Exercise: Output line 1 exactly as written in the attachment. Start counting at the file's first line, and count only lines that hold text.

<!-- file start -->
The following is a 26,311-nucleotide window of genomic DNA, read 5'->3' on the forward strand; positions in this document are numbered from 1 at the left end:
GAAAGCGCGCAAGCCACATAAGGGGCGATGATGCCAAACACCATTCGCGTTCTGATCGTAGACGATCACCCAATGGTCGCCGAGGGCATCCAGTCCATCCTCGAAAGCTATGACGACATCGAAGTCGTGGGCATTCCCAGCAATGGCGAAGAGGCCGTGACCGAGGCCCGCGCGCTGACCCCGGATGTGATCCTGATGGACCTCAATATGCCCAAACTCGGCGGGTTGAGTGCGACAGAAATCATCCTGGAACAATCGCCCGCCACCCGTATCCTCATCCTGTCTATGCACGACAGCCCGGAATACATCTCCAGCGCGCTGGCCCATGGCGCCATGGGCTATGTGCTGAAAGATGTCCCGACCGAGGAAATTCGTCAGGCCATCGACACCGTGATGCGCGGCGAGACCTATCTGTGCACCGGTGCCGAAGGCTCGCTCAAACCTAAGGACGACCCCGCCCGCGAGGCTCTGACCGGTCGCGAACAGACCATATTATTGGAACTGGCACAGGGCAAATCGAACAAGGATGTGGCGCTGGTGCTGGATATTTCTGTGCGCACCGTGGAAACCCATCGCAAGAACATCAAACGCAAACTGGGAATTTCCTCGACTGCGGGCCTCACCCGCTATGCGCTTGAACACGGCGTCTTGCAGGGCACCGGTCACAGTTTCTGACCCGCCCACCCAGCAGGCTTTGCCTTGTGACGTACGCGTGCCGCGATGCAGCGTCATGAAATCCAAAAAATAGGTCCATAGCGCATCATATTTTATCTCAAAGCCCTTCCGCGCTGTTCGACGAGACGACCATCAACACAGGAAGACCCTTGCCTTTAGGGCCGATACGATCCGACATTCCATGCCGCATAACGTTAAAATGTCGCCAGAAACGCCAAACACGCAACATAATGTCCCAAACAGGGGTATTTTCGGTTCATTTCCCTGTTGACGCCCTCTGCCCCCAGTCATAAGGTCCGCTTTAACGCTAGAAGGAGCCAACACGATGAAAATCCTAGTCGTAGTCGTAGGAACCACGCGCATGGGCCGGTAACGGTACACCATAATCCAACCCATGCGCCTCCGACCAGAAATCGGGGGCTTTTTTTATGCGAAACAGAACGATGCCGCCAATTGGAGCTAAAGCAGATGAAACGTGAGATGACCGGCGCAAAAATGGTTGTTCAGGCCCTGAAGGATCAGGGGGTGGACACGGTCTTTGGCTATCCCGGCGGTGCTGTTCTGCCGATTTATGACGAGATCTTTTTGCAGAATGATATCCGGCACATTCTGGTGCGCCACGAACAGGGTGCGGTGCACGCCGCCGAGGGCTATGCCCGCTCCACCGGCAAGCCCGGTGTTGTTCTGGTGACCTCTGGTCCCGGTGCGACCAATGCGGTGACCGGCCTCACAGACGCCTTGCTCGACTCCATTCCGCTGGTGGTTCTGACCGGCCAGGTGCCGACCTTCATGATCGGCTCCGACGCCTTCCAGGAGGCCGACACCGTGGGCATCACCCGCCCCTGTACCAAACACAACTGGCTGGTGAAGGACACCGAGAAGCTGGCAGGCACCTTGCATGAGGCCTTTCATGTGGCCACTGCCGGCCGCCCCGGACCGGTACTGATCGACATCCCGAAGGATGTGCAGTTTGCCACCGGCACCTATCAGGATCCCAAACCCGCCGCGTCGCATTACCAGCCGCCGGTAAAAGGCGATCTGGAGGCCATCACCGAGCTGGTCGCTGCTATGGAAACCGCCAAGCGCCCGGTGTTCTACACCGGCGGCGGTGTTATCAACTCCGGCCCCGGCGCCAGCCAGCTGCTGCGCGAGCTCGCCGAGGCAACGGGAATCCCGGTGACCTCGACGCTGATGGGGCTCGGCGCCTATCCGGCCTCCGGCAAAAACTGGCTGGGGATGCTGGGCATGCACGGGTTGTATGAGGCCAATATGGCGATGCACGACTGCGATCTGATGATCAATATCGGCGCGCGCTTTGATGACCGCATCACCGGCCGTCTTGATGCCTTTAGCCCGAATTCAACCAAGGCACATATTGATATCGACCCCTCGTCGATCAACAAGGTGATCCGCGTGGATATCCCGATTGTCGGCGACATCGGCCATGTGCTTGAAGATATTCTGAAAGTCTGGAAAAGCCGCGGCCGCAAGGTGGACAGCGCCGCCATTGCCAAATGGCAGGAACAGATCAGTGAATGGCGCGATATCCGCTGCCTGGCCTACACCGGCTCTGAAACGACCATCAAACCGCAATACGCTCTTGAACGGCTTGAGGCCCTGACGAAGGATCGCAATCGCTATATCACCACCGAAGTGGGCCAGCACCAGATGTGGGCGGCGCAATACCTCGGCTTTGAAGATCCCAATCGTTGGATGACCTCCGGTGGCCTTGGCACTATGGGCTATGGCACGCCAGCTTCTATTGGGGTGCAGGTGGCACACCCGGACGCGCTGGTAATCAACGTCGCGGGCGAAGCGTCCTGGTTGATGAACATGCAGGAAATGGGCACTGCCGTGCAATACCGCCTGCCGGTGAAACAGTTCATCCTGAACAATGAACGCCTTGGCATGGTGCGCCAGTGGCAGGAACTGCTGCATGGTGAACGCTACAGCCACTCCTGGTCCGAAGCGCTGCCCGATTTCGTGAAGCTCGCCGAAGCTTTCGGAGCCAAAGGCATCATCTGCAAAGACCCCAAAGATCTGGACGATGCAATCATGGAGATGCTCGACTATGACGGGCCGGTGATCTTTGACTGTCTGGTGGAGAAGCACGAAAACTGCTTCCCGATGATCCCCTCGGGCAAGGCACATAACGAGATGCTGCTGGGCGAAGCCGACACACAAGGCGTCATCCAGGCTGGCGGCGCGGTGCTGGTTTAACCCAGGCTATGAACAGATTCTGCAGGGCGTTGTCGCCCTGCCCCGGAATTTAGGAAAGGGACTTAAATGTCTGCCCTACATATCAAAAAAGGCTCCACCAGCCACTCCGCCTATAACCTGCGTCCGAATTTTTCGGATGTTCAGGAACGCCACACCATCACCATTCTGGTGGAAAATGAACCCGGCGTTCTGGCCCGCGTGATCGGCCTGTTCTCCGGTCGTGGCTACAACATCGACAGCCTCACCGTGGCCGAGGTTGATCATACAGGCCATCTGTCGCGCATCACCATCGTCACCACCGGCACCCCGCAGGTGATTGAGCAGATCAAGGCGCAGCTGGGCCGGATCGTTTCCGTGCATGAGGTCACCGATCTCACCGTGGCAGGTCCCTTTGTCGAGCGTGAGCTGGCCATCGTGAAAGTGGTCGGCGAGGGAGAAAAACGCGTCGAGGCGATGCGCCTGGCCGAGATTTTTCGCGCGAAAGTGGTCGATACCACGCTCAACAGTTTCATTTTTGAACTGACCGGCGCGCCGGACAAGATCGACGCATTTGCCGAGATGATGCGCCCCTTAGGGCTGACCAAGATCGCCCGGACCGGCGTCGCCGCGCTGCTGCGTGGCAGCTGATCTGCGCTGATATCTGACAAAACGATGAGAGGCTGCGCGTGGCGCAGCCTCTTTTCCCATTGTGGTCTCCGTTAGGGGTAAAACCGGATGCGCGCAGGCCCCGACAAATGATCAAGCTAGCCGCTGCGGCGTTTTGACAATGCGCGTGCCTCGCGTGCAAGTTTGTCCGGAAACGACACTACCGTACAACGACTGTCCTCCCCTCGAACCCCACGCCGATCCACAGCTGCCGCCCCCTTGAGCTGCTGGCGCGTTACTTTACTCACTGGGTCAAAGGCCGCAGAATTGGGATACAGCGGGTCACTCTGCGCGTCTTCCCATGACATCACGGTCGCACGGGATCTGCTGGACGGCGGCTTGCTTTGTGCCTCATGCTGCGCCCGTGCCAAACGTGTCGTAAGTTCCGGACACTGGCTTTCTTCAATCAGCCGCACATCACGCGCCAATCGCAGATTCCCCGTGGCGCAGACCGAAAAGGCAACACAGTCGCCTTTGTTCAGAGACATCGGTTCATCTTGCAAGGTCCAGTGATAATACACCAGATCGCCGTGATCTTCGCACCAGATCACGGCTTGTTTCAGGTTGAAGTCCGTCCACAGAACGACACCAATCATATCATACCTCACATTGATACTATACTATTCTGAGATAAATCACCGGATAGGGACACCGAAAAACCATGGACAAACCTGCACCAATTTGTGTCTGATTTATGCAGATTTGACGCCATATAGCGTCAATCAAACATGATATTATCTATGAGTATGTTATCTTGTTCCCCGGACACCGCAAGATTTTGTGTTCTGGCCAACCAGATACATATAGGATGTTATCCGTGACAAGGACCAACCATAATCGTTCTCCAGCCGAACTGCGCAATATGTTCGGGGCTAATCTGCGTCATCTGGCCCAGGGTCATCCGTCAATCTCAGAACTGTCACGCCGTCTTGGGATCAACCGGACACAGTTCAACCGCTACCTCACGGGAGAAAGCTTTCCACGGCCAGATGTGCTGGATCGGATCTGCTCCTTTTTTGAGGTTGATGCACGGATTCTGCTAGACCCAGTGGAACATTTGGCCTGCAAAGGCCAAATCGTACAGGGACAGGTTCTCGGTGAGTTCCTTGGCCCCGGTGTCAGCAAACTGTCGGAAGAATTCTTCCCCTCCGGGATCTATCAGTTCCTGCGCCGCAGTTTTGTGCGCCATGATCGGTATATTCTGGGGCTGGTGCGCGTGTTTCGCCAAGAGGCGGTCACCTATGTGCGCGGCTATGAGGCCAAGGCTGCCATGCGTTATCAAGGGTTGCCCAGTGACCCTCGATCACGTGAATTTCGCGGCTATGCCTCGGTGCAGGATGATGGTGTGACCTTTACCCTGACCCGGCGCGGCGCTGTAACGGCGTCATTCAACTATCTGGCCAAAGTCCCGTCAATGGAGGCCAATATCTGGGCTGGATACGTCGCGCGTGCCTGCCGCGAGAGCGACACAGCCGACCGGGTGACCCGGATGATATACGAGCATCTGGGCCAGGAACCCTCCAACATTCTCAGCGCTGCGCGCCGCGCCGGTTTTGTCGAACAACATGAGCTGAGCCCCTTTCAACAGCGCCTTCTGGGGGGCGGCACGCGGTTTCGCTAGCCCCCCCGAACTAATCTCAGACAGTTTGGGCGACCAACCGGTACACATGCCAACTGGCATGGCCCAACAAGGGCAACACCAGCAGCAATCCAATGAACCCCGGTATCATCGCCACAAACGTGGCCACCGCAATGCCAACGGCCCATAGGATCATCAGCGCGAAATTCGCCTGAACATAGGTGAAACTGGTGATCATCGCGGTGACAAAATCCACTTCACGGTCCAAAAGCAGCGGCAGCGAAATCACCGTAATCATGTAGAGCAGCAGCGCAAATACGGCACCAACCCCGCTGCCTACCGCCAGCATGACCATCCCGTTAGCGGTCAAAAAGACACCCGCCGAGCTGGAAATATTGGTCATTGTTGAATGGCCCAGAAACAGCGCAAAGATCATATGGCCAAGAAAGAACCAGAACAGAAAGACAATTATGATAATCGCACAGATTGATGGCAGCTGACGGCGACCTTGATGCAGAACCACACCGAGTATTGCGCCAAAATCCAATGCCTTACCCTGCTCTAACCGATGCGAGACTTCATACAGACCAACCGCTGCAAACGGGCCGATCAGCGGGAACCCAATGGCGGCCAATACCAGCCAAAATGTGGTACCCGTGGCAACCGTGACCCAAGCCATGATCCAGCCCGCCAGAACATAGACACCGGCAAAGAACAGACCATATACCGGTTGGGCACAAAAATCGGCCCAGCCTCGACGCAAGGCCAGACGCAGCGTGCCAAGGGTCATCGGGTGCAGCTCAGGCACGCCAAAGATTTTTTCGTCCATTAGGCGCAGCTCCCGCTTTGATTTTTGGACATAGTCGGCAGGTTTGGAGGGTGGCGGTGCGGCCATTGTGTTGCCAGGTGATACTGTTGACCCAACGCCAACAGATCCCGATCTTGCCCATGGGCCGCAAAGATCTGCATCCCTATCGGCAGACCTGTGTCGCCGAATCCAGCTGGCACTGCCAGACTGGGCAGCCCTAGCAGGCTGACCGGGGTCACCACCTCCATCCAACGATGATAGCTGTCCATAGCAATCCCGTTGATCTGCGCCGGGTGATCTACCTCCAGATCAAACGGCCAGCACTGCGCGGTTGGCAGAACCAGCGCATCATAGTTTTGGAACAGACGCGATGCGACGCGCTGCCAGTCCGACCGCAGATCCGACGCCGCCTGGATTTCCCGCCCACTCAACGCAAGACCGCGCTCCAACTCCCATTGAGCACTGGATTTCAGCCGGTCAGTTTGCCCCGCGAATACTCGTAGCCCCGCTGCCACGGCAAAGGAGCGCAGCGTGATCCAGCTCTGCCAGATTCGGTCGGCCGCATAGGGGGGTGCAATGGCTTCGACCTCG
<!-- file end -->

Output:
The following is a 26,311-nucleotide window of genomic DNA, read 5'->3' on the forward strand; positions in this document are numbered from 1 at the left end: